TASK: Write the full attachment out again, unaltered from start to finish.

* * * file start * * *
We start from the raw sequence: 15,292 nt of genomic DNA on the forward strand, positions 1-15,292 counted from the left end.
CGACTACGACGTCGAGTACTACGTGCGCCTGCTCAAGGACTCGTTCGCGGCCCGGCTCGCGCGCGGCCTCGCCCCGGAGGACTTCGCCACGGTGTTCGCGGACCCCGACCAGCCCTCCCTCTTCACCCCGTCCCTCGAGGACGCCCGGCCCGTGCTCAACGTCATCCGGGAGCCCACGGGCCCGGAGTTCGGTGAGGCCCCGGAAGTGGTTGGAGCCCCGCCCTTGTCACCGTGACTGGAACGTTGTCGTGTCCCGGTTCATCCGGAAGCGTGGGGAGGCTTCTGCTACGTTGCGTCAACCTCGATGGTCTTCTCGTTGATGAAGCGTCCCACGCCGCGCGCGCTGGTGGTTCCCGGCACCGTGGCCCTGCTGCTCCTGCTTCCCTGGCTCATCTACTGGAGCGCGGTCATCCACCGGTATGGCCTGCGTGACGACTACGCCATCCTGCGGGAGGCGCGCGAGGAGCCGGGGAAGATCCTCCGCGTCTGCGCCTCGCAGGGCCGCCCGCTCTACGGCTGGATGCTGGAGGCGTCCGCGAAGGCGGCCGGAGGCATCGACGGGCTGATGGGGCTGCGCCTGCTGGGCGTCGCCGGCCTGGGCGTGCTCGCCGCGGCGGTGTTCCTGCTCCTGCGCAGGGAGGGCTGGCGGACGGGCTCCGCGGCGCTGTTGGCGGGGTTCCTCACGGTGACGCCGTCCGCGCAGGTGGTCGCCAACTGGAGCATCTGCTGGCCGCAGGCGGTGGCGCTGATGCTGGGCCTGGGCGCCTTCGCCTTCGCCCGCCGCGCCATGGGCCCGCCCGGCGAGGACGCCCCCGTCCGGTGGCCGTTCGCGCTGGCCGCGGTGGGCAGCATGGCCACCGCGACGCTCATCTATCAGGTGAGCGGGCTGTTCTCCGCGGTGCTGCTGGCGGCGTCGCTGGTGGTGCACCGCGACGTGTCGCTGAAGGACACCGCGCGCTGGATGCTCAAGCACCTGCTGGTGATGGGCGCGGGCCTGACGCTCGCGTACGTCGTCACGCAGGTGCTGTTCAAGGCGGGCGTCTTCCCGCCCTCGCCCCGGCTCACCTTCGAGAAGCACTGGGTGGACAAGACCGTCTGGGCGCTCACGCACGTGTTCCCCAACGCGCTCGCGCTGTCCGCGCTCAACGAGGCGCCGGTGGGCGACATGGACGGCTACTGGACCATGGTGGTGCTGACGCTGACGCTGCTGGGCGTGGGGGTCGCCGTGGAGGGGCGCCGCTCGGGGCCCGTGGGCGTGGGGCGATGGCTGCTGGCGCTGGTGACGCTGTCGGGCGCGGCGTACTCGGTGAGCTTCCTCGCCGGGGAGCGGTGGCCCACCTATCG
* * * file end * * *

We start from the raw sequence: 15,292 nt of genomic DNA on the forward strand, positions 1-15,292 counted from the left end.
CGACTACGACGTCGAGTACTACGTGCGCCTGCTCAAGGACTCGTTCGCGGCCCGGCTCGCGCGCGGCCTCGCCCCGGAGGACTTCGCCACGGTGTTCGCGGACCCCGACCAGCCCTCCCTCTTCACCCCGTCCCTCGAGGACGCCCGGCCCGTGCTCAACGTCATCCGGGAGCCCACGGGCCCGGAGTTCGGTGAGGCCCCGGAAGTGGTTGGAGCCCCGCCCTTGTCACCGTGACTGGAACGTTGTCGTGTCCCGGTTCATCCGGAAGCGTGGGGAGGCTTCTGCTACGTTGCGTCAACCTCGATGGTCTTCTCGTTGATGAAGCGTCCCACGCCGCGCGCGCTGGTGGTTCCCGGCACCGTGGCCCTGCTGCTCCTGCTTCCCTGGCTCATCTACTGGAGCGCGGTCATCCACCGGTATGGCCTGCGTGACGACTACGCCATCCTGCGGGAGGCGCGCGAGGAGCCGGGGAAGATCCTCCGCGTCTGCGCCTCGCAGGGCCGCCCGCTCTACGGCTGGATGCTGGAGGCGTCCGCGAAGGCGGCCGGAGGCATCGACGGGCTGATGGGGCTGCGCCTGCTGGGCGTCGCCGGCCTGGGCGTGCTCGCCGCGGCGGTGTTCCTGCTCCTGCGCAGGGAGGGCTGGCGGACGGGCTCCGCGGCGCTGTTGGCGGGGTTCCTCACGGTGACGCCGTCCGCGCAGGTGGTCGCCAACTGGAGCATCTGCTGGCCGCAGGCGGTGGCGCTGATGCTGGGCCTGGGCGCCTTCGCCTTCGCCCGCCGCGCCATGGGCCCGCCCGGCGAGGACGCCCCCGTCCGGTGGCCGTTCGCGCTGGCCGCGGTGGGCAGCATGGCCACCGCGACGCTCATCTATCAGGTGAGCGGGCTGTTCTCCGCGGTGCTGCTGGCGGCGTCGCTGGTGGTGCACCGCGACGTGTCGCTGAAGGACACCGCGCGCTGGATGCTCAAGCACCTGCTGGTGATGGGCGCGGGCCTGACGCTCGCGTACGTCGTCACGCAGGTGCTGTTCAAGGCGGGCGTCTTCCCGCCCTCGCCCCGGCTCACCTTCGAGAAGCACTGGGTGGACAAGACCGTCTGGGCGCTCACGCACGTGTTCCCCAACGCGCTCGCGCTGTCCGCGCTCAACGAGGCGCCGGTGGGCGACATGGACGGCTACTGGACCATGGTGGTGCTGACGCTGACGCTGCTGGGCGTGGGGGTCGCCGTGGAGGGGCGCCGCTCGGGGCCCGTGGGCGTGGGGCGATGGCTGCTGGCGCTGGTGACGCTGTCGGGCGCGGCGTACTCGGTGAGCTTCCTCGCCGGGGAGCGGTGGCCCACCTATCG